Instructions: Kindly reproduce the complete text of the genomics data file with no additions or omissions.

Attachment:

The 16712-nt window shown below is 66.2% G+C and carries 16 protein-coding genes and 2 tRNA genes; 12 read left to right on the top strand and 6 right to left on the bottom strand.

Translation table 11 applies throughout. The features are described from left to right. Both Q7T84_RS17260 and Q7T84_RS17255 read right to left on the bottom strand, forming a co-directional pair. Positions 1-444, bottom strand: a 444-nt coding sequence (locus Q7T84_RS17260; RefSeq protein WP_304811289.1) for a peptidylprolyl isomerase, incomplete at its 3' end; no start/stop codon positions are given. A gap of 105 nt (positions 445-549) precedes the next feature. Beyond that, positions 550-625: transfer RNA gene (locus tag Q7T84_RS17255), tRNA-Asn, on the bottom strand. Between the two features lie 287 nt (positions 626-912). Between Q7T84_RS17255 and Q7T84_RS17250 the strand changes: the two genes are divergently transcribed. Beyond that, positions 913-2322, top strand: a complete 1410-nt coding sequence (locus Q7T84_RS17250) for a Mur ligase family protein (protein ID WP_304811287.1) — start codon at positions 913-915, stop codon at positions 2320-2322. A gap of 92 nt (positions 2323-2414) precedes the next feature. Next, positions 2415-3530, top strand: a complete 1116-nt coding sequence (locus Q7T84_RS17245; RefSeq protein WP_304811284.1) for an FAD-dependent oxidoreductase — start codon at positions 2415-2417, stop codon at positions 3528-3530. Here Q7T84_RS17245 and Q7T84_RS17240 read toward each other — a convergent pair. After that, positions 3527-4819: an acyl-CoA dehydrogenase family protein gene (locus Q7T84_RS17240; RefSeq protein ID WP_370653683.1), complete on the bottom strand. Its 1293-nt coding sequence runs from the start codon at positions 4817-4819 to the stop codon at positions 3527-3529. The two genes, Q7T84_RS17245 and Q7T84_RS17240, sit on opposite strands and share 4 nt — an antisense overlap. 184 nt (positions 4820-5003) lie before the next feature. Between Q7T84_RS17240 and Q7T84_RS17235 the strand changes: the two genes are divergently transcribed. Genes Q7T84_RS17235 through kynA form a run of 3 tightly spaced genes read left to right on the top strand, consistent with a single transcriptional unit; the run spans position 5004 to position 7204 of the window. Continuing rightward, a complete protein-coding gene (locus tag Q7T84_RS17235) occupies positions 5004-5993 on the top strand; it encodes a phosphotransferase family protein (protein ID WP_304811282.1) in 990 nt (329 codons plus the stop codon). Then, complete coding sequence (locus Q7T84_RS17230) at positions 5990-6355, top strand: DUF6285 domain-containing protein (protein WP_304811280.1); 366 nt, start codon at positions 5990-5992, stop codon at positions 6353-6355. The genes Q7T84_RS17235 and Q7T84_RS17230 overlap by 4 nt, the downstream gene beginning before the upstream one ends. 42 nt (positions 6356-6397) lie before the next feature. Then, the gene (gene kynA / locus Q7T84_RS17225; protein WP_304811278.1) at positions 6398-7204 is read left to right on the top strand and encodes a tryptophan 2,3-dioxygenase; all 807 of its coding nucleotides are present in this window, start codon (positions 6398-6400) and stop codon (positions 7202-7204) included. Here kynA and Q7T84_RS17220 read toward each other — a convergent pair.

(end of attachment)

The 16712-nt window shown below is 66.2% G+C and carries 16 protein-coding genes and 2 tRNA genes; 12 read left to right on the top strand and 6 right to left on the bottom strand.

Translation table 11 applies throughout. The features are described from left to right. Both Q7T84_RS17260 and Q7T84_RS17255 read right to left on the bottom strand, forming a co-directional pair. Positions 1-444, bottom strand: a 444-nt coding sequence (locus Q7T84_RS17260; RefSeq protein WP_304811289.1) for a peptidylprolyl isomerase, incomplete at its 3' end; no start/stop codon positions are given. A gap of 105 nt (positions 445-549) precedes the next feature. Beyond that, positions 550-625: transfer RNA gene (locus tag Q7T84_RS17255), tRNA-Asn, on the bottom strand. Between the two features lie 287 nt (positions 626-912). Between Q7T84_RS17255 and Q7T84_RS17250 the strand changes: the two genes are divergently transcribed. Beyond that, positions 913-2322, top strand: a complete 1410-nt coding sequence (locus Q7T84_RS17250) for a Mur ligase family protein (protein ID WP_304811287.1) — start codon at positions 913-915, stop codon at positions 2320-2322. A gap of 92 nt (positions 2323-2414) precedes the next feature. Next, positions 2415-3530, top strand: a complete 1116-nt coding sequence (locus Q7T84_RS17245; RefSeq protein WP_304811284.1) for an FAD-dependent oxidoreductase — start codon at positions 2415-2417, stop codon at positions 3528-3530. Here Q7T84_RS17245 and Q7T84_RS17240 read toward each other — a convergent pair. After that, positions 3527-4819: an acyl-CoA dehydrogenase family protein gene (locus Q7T84_RS17240; RefSeq protein ID WP_370653683.1), complete on the bottom strand. Its 1293-nt coding sequence runs from the start codon at positions 4817-4819 to the stop codon at positions 3527-3529. The two genes, Q7T84_RS17245 and Q7T84_RS17240, sit on opposite strands and share 4 nt — an antisense overlap. 184 nt (positions 4820-5003) lie before the next feature. Between Q7T84_RS17240 and Q7T84_RS17235 the strand changes: the two genes are divergently transcribed. Genes Q7T84_RS17235 through kynA form a run of 3 tightly spaced genes read left to right on the top strand, consistent with a single transcriptional unit; the run spans position 5004 to position 7204 of the window. Continuing rightward, a complete protein-coding gene (locus tag Q7T84_RS17235) occupies positions 5004-5993 on the top strand; it encodes a phosphotransferase family protein (protein ID WP_304811282.1) in 990 nt (329 codons plus the stop codon). Then, complete coding sequence (locus Q7T84_RS17230) at positions 5990-6355, top strand: DUF6285 domain-containing protein (protein WP_304811280.1); 366 nt, start codon at positions 5990-5992, stop codon at positions 6353-6355. The genes Q7T84_RS17235 and Q7T84_RS17230 overlap by 4 nt, the downstream gene beginning before the upstream one ends. 42 nt (positions 6356-6397) lie before the next feature. Then, the gene (gene kynA / locus Q7T84_RS17225; protein WP_304811278.1) at positions 6398-7204 is read left to right on the top strand and encodes a tryptophan 2,3-dioxygenase; all 807 of its coding nucleotides are present in this window, start codon (positions 6398-6400) and stop codon (positions 7202-7204) included. Here kynA and Q7T84_RS17220 read toward each other — a convergent pair.